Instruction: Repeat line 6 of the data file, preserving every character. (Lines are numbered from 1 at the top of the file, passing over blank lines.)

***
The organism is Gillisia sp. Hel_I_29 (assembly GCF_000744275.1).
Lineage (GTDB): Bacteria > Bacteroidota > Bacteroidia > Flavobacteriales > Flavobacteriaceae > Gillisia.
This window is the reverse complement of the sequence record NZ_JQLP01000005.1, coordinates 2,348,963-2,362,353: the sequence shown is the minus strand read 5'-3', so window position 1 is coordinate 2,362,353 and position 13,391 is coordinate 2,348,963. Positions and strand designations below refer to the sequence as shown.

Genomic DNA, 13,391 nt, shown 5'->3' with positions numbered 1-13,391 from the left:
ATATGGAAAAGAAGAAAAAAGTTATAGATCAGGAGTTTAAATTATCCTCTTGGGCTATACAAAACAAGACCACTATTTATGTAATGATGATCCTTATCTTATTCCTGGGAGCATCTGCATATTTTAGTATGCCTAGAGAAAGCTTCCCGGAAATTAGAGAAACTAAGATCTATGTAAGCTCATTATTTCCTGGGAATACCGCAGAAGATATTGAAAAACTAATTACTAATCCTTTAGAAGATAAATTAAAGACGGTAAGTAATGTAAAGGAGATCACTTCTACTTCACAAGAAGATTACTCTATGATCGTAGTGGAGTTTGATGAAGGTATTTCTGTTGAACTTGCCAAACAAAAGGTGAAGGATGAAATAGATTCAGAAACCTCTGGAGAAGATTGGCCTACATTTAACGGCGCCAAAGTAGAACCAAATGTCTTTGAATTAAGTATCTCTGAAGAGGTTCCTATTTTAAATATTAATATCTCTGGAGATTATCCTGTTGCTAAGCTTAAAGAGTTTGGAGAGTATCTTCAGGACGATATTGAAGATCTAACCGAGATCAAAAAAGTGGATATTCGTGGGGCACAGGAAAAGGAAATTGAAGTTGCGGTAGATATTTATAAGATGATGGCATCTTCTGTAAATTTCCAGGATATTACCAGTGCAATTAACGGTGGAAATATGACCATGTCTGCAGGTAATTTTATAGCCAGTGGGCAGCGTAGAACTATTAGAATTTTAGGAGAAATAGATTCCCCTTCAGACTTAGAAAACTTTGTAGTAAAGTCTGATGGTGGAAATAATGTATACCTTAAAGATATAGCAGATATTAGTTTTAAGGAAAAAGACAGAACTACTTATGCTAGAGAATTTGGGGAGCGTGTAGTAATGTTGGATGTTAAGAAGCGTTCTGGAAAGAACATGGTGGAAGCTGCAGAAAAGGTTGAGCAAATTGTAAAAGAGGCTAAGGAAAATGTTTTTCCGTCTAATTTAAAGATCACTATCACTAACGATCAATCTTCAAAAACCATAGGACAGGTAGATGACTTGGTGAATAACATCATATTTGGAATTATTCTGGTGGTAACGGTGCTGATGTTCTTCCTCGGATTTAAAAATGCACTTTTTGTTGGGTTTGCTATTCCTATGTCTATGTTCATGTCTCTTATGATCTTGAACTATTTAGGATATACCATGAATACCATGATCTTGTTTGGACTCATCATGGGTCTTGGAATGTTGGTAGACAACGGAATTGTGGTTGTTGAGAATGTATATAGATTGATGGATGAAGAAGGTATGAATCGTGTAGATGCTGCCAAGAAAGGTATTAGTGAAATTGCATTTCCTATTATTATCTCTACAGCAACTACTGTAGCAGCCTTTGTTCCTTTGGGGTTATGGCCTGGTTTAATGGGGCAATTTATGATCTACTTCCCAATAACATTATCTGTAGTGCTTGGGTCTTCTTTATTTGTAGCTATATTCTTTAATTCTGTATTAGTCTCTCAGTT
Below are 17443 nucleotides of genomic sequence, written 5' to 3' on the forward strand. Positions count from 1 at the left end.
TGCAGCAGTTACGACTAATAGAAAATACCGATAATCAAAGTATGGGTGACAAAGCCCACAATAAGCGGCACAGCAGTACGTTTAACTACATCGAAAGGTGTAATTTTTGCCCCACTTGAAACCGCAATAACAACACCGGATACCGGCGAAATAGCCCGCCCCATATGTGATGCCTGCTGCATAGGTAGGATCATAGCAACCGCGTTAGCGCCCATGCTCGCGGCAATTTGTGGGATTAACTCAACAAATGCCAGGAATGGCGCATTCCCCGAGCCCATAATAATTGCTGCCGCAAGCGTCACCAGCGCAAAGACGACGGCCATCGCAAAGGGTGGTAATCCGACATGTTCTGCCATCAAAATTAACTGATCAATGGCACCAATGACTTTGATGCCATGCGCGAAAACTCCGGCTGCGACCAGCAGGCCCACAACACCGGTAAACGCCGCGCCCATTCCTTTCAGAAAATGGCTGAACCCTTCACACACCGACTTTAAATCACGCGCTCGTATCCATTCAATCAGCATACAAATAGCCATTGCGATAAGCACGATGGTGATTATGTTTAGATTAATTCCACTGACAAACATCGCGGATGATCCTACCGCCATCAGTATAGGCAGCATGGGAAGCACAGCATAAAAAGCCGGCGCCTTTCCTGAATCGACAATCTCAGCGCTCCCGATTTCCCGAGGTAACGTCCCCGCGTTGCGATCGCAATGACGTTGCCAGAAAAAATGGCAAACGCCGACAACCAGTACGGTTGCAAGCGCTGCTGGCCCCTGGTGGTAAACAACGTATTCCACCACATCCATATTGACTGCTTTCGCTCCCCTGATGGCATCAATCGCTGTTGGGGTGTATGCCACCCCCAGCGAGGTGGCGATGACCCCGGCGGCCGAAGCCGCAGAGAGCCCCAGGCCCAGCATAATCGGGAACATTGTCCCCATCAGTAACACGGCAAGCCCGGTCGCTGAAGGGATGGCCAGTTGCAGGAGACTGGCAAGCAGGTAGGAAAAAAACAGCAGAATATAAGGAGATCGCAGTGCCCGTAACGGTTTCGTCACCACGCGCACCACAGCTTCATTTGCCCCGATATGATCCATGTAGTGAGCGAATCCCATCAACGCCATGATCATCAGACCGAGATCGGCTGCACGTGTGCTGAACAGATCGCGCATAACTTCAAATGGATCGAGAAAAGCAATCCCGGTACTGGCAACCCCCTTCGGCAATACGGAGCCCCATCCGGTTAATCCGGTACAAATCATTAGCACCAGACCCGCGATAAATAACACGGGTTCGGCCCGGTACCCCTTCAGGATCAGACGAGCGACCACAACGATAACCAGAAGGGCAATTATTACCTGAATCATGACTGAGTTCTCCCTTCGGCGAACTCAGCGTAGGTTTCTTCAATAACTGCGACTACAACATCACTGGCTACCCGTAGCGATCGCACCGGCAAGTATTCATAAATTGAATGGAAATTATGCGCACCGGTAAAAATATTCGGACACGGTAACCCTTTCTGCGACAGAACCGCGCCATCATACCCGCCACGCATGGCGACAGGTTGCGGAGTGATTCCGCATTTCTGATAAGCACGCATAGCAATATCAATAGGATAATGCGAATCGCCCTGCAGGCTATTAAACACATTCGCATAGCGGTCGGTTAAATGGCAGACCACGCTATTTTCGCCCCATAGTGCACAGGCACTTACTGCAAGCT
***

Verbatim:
Below are 17443 nucleotides of genomic sequence, written 5' to 3' on the forward strand. Positions count from 1 at the left end.